Tracy and Penny are among Sealaska’s newest shareholders, who have enrolled since the one-quarter blood quantum requirement was removed from enrollment criteria for Class D (Descendant) stock.
Tracy Allen welcomes the change.
“I think that eventually our blood quantum would have run out as a lot of us are mixed ethnicities,” she said. “The change has been great for me and Penny, and all our children. But not for my older siblings, Gary Allen and Lynn Allen. They are still left out due to the date cut off, which I see as unfair.” Sealaska is investigating solutions to this problem, but at this time, cannot issue stock to descendants who were born before Dec. 18, 1971 whose Alaska Native blood quantum is less than one-quarter. The original eligibility rules laid out in the Alaska Native
Claims Settlement Act prevent it.
Tracy Allen has been an active voting shareholder for years thanks to shares she inherited from her grandfather and mother. “To me it has always been about being able to vote so this gives us more voting rights, and I feel like we belong to something bigger.”
Those original shares Tracy Allen and her sister inherited will be handed down for generations, just like the knowledge of living off the land has been handed down over the generations in families like the Allens.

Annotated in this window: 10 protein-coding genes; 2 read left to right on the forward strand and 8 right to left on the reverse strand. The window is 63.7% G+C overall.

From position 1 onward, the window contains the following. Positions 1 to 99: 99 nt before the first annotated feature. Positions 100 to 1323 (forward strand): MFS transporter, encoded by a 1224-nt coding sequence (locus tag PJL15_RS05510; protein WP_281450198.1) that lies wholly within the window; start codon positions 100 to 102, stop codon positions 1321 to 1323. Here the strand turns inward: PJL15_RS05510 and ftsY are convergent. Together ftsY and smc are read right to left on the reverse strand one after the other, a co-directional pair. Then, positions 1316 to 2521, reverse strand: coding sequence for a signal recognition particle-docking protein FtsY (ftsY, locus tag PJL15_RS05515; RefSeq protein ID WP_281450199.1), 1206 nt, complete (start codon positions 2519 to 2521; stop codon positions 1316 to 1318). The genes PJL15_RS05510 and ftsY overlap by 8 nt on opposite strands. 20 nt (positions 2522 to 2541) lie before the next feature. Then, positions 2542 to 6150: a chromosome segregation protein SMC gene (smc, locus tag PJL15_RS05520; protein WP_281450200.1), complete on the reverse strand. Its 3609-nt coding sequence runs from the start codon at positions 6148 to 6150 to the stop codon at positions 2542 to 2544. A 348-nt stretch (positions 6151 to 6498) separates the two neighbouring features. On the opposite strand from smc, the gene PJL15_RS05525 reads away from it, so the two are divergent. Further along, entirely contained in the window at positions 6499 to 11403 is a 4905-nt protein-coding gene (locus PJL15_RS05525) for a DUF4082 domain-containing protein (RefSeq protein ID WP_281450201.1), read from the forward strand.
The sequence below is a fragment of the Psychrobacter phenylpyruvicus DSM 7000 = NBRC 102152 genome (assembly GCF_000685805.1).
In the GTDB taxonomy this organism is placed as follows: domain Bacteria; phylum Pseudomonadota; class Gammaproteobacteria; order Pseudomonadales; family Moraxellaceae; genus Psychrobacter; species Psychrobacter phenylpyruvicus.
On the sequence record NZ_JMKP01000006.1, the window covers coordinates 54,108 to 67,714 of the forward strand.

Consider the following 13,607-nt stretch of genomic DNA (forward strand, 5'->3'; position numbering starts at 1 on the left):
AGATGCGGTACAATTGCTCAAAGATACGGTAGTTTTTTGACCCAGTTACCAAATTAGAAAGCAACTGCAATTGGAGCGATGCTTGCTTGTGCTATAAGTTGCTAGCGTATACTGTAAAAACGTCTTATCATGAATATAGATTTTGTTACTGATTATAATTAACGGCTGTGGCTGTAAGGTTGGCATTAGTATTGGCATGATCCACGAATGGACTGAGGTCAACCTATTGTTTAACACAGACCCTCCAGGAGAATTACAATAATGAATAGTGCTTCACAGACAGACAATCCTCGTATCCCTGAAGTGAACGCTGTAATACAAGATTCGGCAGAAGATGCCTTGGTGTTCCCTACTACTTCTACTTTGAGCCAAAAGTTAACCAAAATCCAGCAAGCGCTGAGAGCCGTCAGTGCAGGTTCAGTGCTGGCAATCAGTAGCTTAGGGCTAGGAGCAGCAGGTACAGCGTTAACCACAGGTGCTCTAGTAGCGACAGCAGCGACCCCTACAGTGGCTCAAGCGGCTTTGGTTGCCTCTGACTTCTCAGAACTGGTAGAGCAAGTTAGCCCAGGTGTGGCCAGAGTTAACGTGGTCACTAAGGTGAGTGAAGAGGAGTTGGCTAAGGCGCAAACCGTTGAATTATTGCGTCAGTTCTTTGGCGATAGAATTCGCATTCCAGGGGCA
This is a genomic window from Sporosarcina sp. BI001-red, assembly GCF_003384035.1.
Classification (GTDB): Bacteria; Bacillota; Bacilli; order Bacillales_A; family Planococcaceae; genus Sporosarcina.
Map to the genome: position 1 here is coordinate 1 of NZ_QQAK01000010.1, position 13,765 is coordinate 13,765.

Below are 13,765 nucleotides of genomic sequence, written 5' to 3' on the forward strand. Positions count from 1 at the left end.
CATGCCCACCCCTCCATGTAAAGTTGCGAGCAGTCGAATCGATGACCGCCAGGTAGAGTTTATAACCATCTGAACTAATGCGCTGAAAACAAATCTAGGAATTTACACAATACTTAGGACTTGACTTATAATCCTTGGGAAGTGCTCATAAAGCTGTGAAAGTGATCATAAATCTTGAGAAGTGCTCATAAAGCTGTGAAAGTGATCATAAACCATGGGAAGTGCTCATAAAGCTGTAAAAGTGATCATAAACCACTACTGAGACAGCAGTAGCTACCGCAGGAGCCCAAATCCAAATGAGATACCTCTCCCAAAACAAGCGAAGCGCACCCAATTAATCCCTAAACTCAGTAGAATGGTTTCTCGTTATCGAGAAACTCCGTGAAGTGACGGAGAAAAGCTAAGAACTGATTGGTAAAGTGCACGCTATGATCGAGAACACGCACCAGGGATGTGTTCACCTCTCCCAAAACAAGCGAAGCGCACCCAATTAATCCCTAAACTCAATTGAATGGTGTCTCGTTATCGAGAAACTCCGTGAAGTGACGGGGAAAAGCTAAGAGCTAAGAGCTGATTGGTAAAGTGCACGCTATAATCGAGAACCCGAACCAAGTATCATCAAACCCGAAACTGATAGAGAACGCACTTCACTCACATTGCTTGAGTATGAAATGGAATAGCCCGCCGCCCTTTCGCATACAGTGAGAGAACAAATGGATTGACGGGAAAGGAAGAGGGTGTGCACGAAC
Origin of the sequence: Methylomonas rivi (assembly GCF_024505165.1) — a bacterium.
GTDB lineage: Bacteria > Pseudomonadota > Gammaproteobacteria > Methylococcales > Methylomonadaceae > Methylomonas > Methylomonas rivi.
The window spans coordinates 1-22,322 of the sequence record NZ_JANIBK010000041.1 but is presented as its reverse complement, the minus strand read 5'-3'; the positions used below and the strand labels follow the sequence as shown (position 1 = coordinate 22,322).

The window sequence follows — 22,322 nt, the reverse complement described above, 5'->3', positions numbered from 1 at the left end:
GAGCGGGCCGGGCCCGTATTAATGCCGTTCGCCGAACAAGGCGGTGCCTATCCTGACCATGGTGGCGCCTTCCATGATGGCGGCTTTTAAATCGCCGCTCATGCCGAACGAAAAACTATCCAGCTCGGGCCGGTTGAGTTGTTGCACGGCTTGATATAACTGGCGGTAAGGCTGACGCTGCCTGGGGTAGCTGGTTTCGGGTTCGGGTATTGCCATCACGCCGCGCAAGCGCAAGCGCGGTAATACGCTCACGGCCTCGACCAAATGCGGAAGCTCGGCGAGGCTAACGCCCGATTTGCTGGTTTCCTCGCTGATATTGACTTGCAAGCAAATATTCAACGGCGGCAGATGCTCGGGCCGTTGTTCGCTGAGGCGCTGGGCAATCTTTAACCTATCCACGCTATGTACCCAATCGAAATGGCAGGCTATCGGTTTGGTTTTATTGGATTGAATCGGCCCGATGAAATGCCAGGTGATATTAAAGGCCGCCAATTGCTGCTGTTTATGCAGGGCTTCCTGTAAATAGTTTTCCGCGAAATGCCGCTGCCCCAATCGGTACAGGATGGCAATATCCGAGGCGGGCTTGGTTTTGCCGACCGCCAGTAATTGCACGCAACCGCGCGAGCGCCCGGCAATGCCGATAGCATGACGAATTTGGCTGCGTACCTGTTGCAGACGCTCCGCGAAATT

Hunting, fishing and other traditional ways of being have been woven into the fiber of Allen family history, as is the case for many families in Southeast. Tracy Allen looks to entities like Sealaska to advocate for subsistence rights. “All of us and our own children go hunting and fishing, which is something we learned to enjoy together as a family. My sister, Lynn, is really into canning and preserving food. This is something she is teaching me, and I have been trying to teach my kids.”
During this fall’s moose hunting trip on the Stikine River, all their friends will gather on the family float house, “the Bluebird,” handed down from their mother, Ginny Allen. “This is a usually a 3-4-day trip,” Tracy Allen explained. “We load up lots of food and drinks. Most of our evenings are spent laughing and sharing stories. We have lots of visitors on the Bluebird and we always have a warm cup of coffee to share, and an oil stove to warm up by. We live by the motto, ‘What happens on the Bluebird stays on the Bluebird.’ So, any good stories will have to stay there.”